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I share your double point of view. Using external code is sensitive but may be very rewarding.

Now, the other side of the coin is that Perl modules (as all Perl code) is distributed as source code. You can inspect all code to verify that it suits your requirements and make necessary changes.

In theory, you could accept the project of rewriting all the XML related modules you need in your shop, copy them from CPAN and tell the folks you wrote it yourself. (That wouldn't be a very nice thing to do, but as a theoretical example it works.)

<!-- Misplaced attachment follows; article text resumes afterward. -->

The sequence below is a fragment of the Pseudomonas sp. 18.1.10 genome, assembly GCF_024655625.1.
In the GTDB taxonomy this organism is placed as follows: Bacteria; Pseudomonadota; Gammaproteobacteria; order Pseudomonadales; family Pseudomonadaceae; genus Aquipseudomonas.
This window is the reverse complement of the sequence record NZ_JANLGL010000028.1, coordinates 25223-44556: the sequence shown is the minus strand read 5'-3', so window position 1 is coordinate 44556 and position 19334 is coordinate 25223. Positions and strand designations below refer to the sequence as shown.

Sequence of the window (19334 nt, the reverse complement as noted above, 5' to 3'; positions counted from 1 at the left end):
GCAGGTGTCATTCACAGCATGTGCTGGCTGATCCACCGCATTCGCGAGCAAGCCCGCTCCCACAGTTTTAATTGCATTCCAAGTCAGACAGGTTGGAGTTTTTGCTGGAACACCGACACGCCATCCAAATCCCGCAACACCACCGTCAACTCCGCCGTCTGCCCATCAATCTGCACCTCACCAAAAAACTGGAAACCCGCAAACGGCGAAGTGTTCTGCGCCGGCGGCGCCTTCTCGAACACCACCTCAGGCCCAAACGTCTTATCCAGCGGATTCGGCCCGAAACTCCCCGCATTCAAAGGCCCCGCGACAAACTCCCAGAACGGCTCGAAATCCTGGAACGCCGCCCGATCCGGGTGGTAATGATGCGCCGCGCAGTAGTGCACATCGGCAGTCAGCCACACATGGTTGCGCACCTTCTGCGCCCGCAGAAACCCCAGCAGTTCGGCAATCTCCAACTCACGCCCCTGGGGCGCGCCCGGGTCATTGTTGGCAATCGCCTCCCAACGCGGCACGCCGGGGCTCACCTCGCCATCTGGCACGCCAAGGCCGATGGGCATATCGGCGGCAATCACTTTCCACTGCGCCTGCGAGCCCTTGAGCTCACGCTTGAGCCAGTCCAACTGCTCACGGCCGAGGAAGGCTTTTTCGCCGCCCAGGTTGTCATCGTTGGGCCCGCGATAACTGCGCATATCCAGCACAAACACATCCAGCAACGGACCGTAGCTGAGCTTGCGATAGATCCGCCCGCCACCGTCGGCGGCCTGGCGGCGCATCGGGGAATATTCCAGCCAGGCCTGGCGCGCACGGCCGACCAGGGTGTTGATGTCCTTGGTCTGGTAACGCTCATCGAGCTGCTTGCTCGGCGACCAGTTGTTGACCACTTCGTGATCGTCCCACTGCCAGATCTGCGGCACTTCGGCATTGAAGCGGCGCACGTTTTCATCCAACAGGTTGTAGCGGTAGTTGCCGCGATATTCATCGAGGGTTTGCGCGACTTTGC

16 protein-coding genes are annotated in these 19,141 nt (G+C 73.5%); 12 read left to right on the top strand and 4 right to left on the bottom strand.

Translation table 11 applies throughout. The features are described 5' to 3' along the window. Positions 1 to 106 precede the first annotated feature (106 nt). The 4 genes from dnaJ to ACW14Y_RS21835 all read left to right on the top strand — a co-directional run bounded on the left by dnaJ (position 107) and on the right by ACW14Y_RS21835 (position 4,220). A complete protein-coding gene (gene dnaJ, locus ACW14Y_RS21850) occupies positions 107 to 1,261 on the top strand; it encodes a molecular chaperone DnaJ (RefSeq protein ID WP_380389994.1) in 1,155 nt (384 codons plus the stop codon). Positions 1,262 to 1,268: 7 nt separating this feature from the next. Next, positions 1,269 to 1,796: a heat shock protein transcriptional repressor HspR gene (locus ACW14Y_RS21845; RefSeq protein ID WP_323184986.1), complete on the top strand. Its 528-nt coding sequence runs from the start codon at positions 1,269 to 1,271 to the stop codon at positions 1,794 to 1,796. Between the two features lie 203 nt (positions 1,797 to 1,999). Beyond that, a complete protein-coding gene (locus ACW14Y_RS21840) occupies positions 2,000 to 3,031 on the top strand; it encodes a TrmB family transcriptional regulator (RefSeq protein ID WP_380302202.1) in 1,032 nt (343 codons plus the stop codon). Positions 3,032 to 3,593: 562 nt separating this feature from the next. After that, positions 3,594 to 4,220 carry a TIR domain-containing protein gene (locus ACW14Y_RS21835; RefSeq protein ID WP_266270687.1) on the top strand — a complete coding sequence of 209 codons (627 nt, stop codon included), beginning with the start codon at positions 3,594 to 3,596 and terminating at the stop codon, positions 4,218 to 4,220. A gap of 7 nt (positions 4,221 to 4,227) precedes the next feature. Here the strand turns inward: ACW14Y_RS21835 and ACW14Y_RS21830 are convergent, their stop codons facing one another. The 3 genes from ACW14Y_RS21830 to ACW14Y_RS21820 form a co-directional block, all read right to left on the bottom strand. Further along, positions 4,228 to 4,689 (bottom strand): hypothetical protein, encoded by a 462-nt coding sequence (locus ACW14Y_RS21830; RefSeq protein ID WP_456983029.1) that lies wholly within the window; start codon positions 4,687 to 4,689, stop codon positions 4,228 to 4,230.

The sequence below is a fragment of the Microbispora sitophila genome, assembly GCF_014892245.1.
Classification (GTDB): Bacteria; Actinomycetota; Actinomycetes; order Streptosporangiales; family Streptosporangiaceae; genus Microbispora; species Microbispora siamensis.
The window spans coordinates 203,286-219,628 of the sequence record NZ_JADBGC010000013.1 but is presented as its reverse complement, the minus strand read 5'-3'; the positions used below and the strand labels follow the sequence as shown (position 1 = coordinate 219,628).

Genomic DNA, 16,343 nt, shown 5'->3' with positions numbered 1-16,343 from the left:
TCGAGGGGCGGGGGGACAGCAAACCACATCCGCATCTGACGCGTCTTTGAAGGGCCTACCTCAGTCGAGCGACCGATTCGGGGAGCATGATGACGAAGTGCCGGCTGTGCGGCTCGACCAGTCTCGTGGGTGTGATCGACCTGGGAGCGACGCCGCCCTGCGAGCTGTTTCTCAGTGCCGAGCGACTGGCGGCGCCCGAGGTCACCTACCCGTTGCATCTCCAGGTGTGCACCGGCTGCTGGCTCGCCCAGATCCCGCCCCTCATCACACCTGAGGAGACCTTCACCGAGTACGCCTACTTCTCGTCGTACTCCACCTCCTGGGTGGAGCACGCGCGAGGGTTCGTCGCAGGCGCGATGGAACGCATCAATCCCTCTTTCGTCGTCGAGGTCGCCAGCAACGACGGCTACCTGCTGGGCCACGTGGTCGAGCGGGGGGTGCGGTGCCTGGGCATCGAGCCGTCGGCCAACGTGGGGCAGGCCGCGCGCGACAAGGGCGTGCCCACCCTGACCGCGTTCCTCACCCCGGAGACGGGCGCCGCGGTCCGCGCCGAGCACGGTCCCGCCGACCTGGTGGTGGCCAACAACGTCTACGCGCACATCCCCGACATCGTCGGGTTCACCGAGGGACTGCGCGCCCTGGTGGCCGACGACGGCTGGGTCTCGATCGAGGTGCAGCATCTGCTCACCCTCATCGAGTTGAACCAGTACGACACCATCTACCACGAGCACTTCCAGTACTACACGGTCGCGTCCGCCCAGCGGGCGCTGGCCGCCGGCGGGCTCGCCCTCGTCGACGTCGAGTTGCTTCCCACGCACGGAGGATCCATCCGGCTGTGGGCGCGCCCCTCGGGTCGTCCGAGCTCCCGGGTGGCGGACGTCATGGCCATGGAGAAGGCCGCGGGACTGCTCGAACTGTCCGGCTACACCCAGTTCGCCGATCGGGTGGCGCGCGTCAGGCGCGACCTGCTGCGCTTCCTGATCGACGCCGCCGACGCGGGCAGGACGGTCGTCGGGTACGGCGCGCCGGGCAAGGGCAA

Then imagine that you re-write the whole lot. Besides from taking a lot of time, your code will most likely not be as well tested as the code you find in the most popular CPAN modules. I would guess that you would introduce more bugs by re-writing the stuff than by relying on already tested code. (With all due respect. ;-)

In our shop we do extensive testing and we are happy with that.

My (and our) opinion is that the art is not to reinvent the wheel, but to chose which existing wheel you should get to your vehichle. I.e. chosing the right, mature and extensivly tested CPAN modules to use is where you should put your efforts.


Everything went worng, just as foreseen.


In reply to Re: Production Environments and "Foreign" Code by Biker
in thread Production Environments and "Foreign" Code by Tanalis

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